Café Femenino Blend: The cause is very special, but taste-wise the coffee is a very straightforward medium roast, which will appeal to most Americans. Some tasters likened it to Dunkin’ Donuts; overall, a very good cup of coffee.
Ariosa Coffee Blend: Nothing too fancy here either, but this is the Platonic form of good old-fashioned strong coffee. Not too complex, but a very fine cup.
Ariosa Coffee Blend, right, and Café Femenino,
Arbuckle’s Organic Coffee
$14.15 to 15.95
Of all the companies we reviewed, Dean’s Beans seems to be the most committed to making their coffee as ethically and ecologically responsible as possible. A founding member of Cooperative Coffees, not only is all of their coffee Fair Trade and Organic Certified, but they also demand it to be doubly Fair Trade certified by a third-party inspector. Their reason for this diligence is to pressure larger coffee companies, who are less transparent about their practices, to do the same. In addition, Dean’s Beans is working to become a 100 percent Carbon Neutral business (attained when a company’s net carbon emissions are zero)—which is extremely impressive considering that it imports beans from Africa and South America. All their coffee is shade grown, and kosher certified too (by the Vaad Hakashruth of Springfield, Mass.).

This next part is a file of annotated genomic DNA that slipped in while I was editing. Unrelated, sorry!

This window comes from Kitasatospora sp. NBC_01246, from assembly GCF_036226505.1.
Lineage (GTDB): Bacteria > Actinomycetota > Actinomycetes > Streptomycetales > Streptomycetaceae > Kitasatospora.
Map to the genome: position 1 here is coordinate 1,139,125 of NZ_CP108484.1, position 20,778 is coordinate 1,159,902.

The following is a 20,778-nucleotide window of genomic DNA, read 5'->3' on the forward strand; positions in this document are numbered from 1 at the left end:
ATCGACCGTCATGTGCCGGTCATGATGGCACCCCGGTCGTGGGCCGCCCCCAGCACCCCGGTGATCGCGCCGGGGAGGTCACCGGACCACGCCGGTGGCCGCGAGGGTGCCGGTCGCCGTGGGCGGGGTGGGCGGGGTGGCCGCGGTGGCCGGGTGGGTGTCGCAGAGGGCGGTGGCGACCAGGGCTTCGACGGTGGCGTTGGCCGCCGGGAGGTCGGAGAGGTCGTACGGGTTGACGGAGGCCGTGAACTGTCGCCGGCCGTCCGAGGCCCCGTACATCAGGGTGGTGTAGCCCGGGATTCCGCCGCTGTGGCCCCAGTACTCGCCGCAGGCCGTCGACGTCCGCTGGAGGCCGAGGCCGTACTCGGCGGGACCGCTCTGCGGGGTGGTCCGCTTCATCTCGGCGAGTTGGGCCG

Marrakesh Express: While listed as one of Dean’s dark roasts, this mixture of Ethiopian Harrar and Timor beans produces a moderate French Roast with a medium body, and a taste that, despite this roast’s name, is familiar and homey. It’s not the ultimate French Roast for those who like a dark-roasted coffee, but it’s satisfying from the first sip through the finish. It would work especially well as an after-dinner coffee.
Moka Sumatra: With barely any bitterness, this is an extremely easy-to- drink coffee. There’s an innate sweetness and smoothness. It finishes softly on the palate. A blend of Nicaraguan and Indonesian Sumatran, it’s Dean’s best seller.